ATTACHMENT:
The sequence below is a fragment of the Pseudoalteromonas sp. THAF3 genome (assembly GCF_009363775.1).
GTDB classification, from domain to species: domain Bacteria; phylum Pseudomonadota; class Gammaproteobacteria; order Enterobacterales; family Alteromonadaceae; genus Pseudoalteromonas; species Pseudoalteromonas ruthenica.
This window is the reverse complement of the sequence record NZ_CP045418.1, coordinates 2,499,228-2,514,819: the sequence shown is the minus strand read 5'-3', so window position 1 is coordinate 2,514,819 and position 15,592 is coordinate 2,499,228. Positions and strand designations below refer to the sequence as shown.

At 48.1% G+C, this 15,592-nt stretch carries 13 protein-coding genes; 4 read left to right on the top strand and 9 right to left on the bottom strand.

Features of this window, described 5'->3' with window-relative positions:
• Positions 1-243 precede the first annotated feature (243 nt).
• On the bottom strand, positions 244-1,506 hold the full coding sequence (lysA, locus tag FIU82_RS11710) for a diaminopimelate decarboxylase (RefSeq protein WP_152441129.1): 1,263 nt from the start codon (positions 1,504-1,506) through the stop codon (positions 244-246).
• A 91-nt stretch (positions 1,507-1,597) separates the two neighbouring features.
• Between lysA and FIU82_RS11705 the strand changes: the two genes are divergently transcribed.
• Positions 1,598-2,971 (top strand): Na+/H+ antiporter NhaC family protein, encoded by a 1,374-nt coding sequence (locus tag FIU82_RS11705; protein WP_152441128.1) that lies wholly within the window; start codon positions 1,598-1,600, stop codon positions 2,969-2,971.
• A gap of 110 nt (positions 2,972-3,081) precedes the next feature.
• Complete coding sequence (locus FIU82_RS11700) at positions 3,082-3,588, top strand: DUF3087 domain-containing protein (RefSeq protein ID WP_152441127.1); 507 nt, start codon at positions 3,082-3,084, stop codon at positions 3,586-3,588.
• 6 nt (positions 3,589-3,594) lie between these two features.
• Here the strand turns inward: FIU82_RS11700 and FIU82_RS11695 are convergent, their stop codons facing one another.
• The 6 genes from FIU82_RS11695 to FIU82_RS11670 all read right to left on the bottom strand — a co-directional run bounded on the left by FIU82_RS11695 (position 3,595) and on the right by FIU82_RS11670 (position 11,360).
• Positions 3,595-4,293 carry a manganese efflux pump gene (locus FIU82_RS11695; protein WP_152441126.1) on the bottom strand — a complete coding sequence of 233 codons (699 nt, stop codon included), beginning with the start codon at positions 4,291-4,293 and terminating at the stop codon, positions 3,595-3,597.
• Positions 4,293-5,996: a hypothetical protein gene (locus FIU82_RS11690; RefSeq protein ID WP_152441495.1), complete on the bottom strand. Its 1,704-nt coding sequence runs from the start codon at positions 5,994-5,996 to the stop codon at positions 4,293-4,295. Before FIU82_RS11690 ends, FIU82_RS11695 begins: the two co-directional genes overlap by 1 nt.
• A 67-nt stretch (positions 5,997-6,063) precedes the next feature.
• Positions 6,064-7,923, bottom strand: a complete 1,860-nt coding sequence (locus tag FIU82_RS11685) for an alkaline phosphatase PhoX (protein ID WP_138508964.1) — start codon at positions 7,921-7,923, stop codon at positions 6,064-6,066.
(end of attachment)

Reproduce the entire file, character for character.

The sequence below is a fragment of the Pseudoalteromonas sp. THAF3 genome (assembly GCF_009363775.1).
GTDB classification, from domain to species: domain Bacteria; phylum Pseudomonadota; class Gammaproteobacteria; order Enterobacterales; family Alteromonadaceae; genus Pseudoalteromonas; species Pseudoalteromonas ruthenica.
This window is the reverse complement of the sequence record NZ_CP045418.1, coordinates 2,499,228-2,514,819: the sequence shown is the minus strand read 5'-3', so window position 1 is coordinate 2,514,819 and position 15,592 is coordinate 2,499,228. Positions and strand designations below refer to the sequence as shown.

At 48.1% G+C, this 15,592-nt stretch carries 13 protein-coding genes; 4 read left to right on the top strand and 9 right to left on the bottom strand.

Features of this window, described 5'->3' with window-relative positions:
• Positions 1-243 precede the first annotated feature (243 nt).
• On the bottom strand, positions 244-1,506 hold the full coding sequence (lysA, locus tag FIU82_RS11710) for a diaminopimelate decarboxylase (RefSeq protein WP_152441129.1): 1,263 nt from the start codon (positions 1,504-1,506) through the stop codon (positions 244-246).
• A 91-nt stretch (positions 1,507-1,597) separates the two neighbouring features.
• Between lysA and FIU82_RS11705 the strand changes: the two genes are divergently transcribed.
• Positions 1,598-2,971 (top strand): Na+/H+ antiporter NhaC family protein, encoded by a 1,374-nt coding sequence (locus tag FIU82_RS11705; protein WP_152441128.1) that lies wholly within the window; start codon positions 1,598-1,600, stop codon positions 2,969-2,971.
• A gap of 110 nt (positions 2,972-3,081) precedes the next feature.
• Complete coding sequence (locus FIU82_RS11700) at positions 3,082-3,588, top strand: DUF3087 domain-containing protein (RefSeq protein ID WP_152441127.1); 507 nt, start codon at positions 3,082-3,084, stop codon at positions 3,586-3,588.
• 6 nt (positions 3,589-3,594) lie between these two features.
• Here the strand turns inward: FIU82_RS11700 and FIU82_RS11695 are convergent, their stop codons facing one another.
• The 6 genes from FIU82_RS11695 to FIU82_RS11670 all read right to left on the bottom strand — a co-directional run bounded on the left by FIU82_RS11695 (position 3,595) and on the right by FIU82_RS11670 (position 11,360).
• Positions 3,595-4,293 carry a manganese efflux pump gene (locus FIU82_RS11695; protein WP_152441126.1) on the bottom strand — a complete coding sequence of 233 codons (699 nt, stop codon included), beginning with the start codon at positions 4,291-4,293 and terminating at the stop codon, positions 3,595-3,597.
• Positions 4,293-5,996: a hypothetical protein gene (locus FIU82_RS11690; RefSeq protein ID WP_152441495.1), complete on the bottom strand. Its 1,704-nt coding sequence runs from the start codon at positions 5,994-5,996 to the stop codon at positions 4,293-4,295. Before FIU82_RS11690 ends, FIU82_RS11695 begins: the two co-directional genes overlap by 1 nt.
• A 67-nt stretch (positions 5,997-6,063) precedes the next feature.
• Positions 6,064-7,923, bottom strand: a complete 1,860-nt coding sequence (locus tag FIU82_RS11685) for an alkaline phosphatase PhoX (protein ID WP_138508964.1) — start codon at positions 7,921-7,923, stop codon at positions 6,064-6,066.